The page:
Sunday, March 15, 2009


I have felt normal for almost two weeks. Now I realize normal is a relative term and may sound like an odd or dramatic description, but I have been pigeon holed by myself and others so greatly that I am very aware of the subtle differences in my day to day. Especially when I either interrupt my days to check or intentionally reflect on them. 

I have recently become more in touch with the reality that people who know I have a diagnosis have decided that they can define me by that diagnosis. Even when they are usually incorrect and when they have taken away the human element. This is particularly true within those I know in the mental health field (or say, who are students thereof). 

I say all of that because as I have moved away from seeing myself as someone who fits a specific DSM criteria, I have realized what a grave mistake it has been to, so often, be so open about my struggles or simply my "label". (Ironically I am being open about it right now). And, I know, it is me who needs to move away from labels, like a particular diagnosis or even descriptors in my life of big events that need not be tossed around because they become identifying characteristics when really they aren't. 

But were I not open about some of this, I could not write the following.

Three weeks ago I was very stressed. In fact so much so that I was in a lot of pain as a result from it and the chiropractor I went to see pointed out that my pain was essentially self (i.e.; stress) induced and something needed to be changed. But I didn't have time. I had too much homework. I studied a great deal for a week and didn't sleep very much etc. And then on a Monday morning, two weeks ago, I woke up early and left my house at 6:45 for my 9am Midterm. As I drove to school it was this amazing crisp morning, it had stopped raining not long before and the sun was beginning to cross the sky. I found myself practically dancing in my car on my way to a class I had been really stressed about. 

After the exam I went up to the rose gardens and looked out over the city. I enjoyed the day and found some perspective. That is when I began to feel normal.

Normal. I mean that in the last two weeks I have had regular days where parts were a sad and parts were happy but they are what I imagine a "normal" person's life is like. I know I am "normal" in the general sense of the word, but when you live beneath a label and people, friends even, point out their views on you based it on "criteria" it is hard to feel normal. But I have. And I have loved it. And it feels real. Ups and downs are wrapped up inside perspective.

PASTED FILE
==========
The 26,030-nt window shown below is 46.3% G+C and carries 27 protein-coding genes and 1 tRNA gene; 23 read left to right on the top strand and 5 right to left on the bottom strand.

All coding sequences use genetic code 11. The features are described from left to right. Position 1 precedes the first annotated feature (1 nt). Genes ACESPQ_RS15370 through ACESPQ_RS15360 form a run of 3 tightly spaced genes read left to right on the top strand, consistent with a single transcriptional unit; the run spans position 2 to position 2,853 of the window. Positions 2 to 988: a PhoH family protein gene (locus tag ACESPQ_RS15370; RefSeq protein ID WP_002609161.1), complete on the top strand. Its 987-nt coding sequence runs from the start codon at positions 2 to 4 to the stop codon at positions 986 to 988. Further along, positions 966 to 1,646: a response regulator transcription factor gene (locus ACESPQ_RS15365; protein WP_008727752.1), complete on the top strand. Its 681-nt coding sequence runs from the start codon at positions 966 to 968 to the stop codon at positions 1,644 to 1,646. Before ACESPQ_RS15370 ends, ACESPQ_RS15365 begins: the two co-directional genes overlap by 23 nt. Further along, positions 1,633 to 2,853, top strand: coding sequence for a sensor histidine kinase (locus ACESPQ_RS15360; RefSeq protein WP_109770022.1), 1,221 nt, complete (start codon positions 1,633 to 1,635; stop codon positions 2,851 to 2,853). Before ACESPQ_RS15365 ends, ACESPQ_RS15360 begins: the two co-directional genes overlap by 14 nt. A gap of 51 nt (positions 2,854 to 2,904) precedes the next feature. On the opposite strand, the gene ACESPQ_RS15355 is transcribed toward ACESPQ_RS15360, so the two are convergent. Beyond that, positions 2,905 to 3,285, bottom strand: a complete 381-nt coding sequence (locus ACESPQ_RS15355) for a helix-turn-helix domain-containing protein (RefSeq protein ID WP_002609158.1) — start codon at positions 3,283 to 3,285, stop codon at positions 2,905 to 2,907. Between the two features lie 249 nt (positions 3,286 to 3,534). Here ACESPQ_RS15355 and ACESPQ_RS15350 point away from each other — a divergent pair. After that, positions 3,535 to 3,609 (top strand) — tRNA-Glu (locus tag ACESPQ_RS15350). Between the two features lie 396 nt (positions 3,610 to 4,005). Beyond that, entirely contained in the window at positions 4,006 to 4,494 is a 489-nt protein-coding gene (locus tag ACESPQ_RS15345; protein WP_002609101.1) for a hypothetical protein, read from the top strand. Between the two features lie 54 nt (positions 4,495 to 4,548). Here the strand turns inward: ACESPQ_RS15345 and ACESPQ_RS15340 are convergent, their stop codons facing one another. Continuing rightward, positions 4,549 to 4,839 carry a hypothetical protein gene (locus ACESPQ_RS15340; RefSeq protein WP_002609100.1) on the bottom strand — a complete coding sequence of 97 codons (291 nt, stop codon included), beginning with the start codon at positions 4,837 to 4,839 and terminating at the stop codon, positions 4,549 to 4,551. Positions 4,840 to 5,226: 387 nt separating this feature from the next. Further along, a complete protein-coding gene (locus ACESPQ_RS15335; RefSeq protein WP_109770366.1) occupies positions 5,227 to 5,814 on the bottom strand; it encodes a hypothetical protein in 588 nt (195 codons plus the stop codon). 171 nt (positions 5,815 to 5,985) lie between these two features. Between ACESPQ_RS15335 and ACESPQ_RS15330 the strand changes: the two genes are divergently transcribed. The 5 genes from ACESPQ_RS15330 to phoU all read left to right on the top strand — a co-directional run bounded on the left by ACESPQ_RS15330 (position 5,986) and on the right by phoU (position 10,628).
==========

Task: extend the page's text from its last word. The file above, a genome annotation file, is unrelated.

There are some things I am going through that I am really not very happy about, but I am also aware that other people go through similar things and that I will just continue to live one day at a time and figure out what to do and where to go. But as I embrace Dr. Berardi's reminder that "life sucks and then you die" I can focus on how to respond to the in between - because that's what matters. (Really it is actually an inspirational reminder that I should probably share sometime)

So tonight I watched the move and I felt and I enjoyed feeling. I have spent too much time in my life being numb and feeling deeply is something I love to do. I love to feel seering joy, but to really experience it you have to know terrible pain. Most of us have known that and how much more does our joy mean? I can feel sadness deeply and know it is part of it, but not all of it. 

It rained hard on my way home; I watched it crash on the asphalt. I played with the condensation on the inside of the car window. I moved through my feelings about the film and about my current life situations and allowed them to sweep through my head and heart. And I felt the rain in my bones, and I came home.  

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About Me

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Portland, OR, United States
I am a daughter, sister, friend, wife, counselor and colleague. I am a work in progress. There may be some pieces out of place and things might be messy, but it's okay. I would rather accept that I am still unfinished than think that this is it. You can find my comments on faith and spirituality on my blog: And my comments and anecdotes on life at:

Books That Matter. Well, some of the many that matter.

  • Magical Shrinking: Stumbling Through Bipolar Disorder, Chris Wells
  • Pride & Prejudice, Jane Austen
  • An Abudance of Katherines, John Green
  • Dave Pelzer
  • Franny & Zooey, J.D. Salinger
  • I Was Told There'd Be Cake, Sloane Crosley
  • The Cloister Walk, Kathleen Norris
  • The Developing Mind: How Relationships and the Brain Interact to Shape Who We Are, Daniel J. Siegel